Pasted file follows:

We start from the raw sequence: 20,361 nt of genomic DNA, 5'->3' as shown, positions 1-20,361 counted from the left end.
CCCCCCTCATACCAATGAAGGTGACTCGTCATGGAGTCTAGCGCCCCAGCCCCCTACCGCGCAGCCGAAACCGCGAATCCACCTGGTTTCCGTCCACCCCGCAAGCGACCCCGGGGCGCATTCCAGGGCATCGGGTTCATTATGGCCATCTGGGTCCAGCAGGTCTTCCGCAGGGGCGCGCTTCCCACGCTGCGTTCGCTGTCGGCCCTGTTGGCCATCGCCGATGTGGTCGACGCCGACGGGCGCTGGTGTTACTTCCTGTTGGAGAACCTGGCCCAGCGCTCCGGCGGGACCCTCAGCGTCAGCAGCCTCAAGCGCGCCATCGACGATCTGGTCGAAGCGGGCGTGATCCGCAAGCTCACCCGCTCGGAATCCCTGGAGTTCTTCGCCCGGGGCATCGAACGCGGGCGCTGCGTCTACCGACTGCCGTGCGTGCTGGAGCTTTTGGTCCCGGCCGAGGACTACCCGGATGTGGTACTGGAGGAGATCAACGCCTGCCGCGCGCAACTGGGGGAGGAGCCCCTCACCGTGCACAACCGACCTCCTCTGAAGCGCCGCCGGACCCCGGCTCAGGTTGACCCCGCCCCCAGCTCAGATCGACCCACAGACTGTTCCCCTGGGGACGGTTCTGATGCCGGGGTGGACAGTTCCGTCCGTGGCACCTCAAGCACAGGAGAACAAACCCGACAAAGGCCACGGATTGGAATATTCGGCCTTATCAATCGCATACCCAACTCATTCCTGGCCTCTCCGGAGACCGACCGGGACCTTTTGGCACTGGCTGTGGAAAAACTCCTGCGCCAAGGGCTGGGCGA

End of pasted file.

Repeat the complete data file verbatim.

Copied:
We start from the raw sequence: 20,361 nt of genomic DNA, 5'->3' as shown, positions 1-20,361 counted from the left end.
CCCCCCTCATACCAATGAAGGTGACTCGTCATGGAGTCTAGCGCCCCAGCCCCCTACCGCGCAGCCGAAACCGCGAATCCACCTGGTTTCCGTCCACCCCGCAAGCGACCCCGGGGCGCATTCCAGGGCATCGGGTTCATTATGGCCATCTGGGTCCAGCAGGTCTTCCGCAGGGGCGCGCTTCCCACGCTGCGTTCGCTGTCGGCCCTGTTGGCCATCGCCGATGTGGTCGACGCCGACGGGCGCTGGTGTTACTTCCTGTTGGAGAACCTGGCCCAGCGCTCCGGCGGGACCCTCAGCGTCAGCAGCCTCAAGCGCGCCATCGACGATCTGGTCGAAGCGGGCGTGATCCGCAAGCTCACCCGCTCGGAATCCCTGGAGTTCTTCGCCCGGGGCATCGAACGCGGGCGCTGCGTCTACCGACTGCCGTGCGTGCTGGAGCTTTTGGTCCCGGCCGAGGACTACCCGGATGTGGTACTGGAGGAGATCAACGCCTGCCGCGCGCAACTGGGGGAGGAGCCCCTCACCGTGCACAACCGACCTCCTCTGAAGCGCCGCCGGACCCCGGCTCAGGTTGACCCCGCCCCCAGCTCAGATCGACCCACAGACTGTTCCCCTGGGGACGGTTCTGATGCCGGGGTGGACAGTTCCGTCCGTGGCACCTCAAGCACAGGAGAACAAACCCGACAAAGGCCACGGATTGGAATATTCGGCCTTATCAATCGCATACCCAACTCATTCCTGGCCTCTCCGGAGACCGACCGGGACCTTTTGGCACTGGCTGTGGAAAAACTCCTGCGCCAAGGGCTGGGCGA